Somewhat abusing a quotation by Dickens, coding is the best of times and also the worst of times. The worst of times are those hours spent debugging, what appears to be some innocuous code, that throws an exception for some totally inexplicable reason. When you find the problem it is usually something which was incredibly trivial. Of course, something is always obvious after you’ve discovered it, but never beforehand.
In between the bugs, the frustration and the tears (admittedly, the last part of that tricolon has been used purely for an exaggerated literary effect), there is the question of optimization. As Donald Knuth has noted, “premature optimization is the root of all evil”. The priority is making your code work. However, once it works, if it is very slow and is likely to be executed repeatedly, it might be opportune to ask how you can speed it up. At the same time, we also want our code to be readable, to make maintenance easier. Open sourcing the project forces you to think about making your code to be as elegant as possible, given you know lots of folks will be looking at!
We recently open sourced tcapy, Cuemacro’s transaction cost analysis library (download it from GitHub). It is one of the first open source libraries for TCA. Most solutions tend to be closed source, and if you want to build your own internal TCA library it is likely to cost many hundreds of thousands of dollars, if we also count the maintenance costs. Use tcapy and save hundreds of thousands of dollars! Essentially, tcapy takes in large amounts of market tick data and your own trade/order data. It then calculates various statistics using a combination of this data, to tell you how much you are paying for your trading activity. It allows you to compare between different liquidity providers, trading styles, algos etc. We are faced with several time consuming steps:
- IO intensive: Loading large amounts of data from disk is slow
- Compute intensive: Making calculations on large amounts of data is slow
- Compute intensive: Generating graphical output on large amounts of data is slow
We also face constraints, that we don’t want to rely exclusively on in-database computation, as we want our solution to be flexible and allow the use of open source tools. We do not want tcapy to be tied to one specific database. We can find databases which might be very fast, but they might also be expensive and closed source. It defeats the point of making tcapy open source and flexible without specific vendor lock in, if some of the dependencies are very expensive. Plus, we want to make sure that tcapy can fit in with whatever database infrastructure users already have. We also want to try to stick to Python, rather than having to rewrite it in a different language (yes, I know C would be quicker!)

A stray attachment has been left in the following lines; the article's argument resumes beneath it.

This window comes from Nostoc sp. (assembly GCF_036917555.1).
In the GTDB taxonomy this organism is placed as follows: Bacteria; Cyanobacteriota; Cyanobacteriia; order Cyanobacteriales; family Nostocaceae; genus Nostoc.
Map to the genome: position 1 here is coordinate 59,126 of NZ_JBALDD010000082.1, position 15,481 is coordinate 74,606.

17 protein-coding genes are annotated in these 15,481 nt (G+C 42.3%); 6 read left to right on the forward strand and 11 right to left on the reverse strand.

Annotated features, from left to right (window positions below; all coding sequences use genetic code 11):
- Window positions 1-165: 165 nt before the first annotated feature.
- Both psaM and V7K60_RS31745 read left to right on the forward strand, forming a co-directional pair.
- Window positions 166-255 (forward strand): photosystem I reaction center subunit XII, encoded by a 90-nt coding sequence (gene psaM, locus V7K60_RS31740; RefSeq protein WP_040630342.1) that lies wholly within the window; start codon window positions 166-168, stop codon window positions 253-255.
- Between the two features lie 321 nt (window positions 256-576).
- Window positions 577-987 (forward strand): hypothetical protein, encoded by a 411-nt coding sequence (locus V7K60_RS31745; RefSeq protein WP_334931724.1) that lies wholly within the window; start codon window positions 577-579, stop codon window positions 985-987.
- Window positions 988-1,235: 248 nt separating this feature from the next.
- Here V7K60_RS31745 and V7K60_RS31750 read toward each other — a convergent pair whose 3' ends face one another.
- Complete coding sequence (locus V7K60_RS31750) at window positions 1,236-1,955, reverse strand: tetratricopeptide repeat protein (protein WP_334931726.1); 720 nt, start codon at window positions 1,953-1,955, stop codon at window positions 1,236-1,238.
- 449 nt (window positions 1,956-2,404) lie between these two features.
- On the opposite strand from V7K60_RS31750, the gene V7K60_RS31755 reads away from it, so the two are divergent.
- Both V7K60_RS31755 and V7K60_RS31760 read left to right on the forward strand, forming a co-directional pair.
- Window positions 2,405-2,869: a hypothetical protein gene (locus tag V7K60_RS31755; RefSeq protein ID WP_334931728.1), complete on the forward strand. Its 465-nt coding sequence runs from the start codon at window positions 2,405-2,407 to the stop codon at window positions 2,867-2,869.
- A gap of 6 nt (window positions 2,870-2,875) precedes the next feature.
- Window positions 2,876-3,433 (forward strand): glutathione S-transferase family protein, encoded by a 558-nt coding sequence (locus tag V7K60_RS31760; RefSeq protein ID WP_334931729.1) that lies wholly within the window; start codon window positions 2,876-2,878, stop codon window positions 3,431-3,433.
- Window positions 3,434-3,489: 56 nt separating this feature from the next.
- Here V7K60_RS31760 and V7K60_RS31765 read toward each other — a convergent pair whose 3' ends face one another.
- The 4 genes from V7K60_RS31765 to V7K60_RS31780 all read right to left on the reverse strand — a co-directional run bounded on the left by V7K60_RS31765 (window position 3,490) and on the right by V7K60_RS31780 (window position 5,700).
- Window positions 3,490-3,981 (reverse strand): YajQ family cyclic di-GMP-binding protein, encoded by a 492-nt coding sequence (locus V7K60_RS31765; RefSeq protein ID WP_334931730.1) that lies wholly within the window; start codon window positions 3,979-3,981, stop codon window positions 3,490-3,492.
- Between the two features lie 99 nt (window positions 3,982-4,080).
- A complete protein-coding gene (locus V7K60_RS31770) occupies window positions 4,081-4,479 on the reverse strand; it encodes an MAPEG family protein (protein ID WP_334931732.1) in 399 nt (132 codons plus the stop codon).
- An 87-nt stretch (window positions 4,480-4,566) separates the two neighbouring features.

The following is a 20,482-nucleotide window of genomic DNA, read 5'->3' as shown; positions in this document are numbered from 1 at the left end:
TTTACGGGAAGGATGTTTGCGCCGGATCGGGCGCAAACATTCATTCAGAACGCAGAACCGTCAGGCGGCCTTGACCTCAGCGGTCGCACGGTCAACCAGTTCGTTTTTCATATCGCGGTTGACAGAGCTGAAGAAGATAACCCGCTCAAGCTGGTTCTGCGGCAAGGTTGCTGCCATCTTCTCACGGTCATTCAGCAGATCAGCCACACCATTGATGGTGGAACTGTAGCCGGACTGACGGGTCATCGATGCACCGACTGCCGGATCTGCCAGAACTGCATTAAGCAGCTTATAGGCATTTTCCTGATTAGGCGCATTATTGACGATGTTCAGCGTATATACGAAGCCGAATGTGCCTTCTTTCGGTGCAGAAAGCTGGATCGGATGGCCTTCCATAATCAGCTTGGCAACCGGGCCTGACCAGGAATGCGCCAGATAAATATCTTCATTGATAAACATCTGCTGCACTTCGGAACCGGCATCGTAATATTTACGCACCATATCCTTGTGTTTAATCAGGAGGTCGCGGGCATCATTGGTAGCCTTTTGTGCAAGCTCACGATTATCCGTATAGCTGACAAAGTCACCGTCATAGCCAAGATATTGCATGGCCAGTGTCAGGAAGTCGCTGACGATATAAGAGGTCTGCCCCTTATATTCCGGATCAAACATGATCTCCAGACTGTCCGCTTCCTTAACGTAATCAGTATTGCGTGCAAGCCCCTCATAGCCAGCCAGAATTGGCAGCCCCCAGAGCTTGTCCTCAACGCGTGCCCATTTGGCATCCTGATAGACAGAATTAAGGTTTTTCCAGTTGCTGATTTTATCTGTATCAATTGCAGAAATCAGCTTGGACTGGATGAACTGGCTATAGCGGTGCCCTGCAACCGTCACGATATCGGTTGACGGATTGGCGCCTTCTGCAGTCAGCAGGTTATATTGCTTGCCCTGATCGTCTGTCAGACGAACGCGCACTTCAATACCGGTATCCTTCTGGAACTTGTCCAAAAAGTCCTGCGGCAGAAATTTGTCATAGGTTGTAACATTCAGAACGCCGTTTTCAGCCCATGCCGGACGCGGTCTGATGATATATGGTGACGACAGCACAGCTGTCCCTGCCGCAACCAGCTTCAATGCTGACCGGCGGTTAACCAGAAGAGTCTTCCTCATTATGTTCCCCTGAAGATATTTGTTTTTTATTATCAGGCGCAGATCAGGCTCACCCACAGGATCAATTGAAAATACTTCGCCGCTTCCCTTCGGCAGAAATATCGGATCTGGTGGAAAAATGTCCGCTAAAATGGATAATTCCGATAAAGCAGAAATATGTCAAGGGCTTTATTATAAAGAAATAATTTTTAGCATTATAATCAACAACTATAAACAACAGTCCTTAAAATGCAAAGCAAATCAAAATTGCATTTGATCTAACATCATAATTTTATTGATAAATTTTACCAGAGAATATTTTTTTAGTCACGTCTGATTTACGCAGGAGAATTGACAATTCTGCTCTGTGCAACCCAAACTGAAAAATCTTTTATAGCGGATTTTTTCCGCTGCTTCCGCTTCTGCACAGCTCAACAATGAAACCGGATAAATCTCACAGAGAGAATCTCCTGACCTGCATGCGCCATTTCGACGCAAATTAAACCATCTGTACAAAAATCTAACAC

We can run a code profiling tool, such as that in PyCharm, to identify which parts of the code are slowest and fastest. This is important, because we do not want to waste time to optimise code which makes us feel smart, but then it doesn’t impact the execution time.
Loading large amounts of data
There are many reasons why loading a large amount of data from a database can be slow. Disk speed tends to be slow compared to memory, so we get an IO bottleneck. There might also be latency issues with a database. Fetching a very a massive time series from a database can lock it up for a long time. We can speed it up by cutting it up into multiple calls done in a parallel and then stitching back the results together. We can also try to avoid hitting our database repeatedly, by using in-memory caching. For that we have used Redis extensively.
We used the Celery library to distribute our computations, which can run multiple workers on a single machine or a cluster of machines. However, this results in another problem. We need to minimise the amount of communication between the various workers and the main process. There’s a lot of overhead, because we need to serialise and deserialise objects between processes.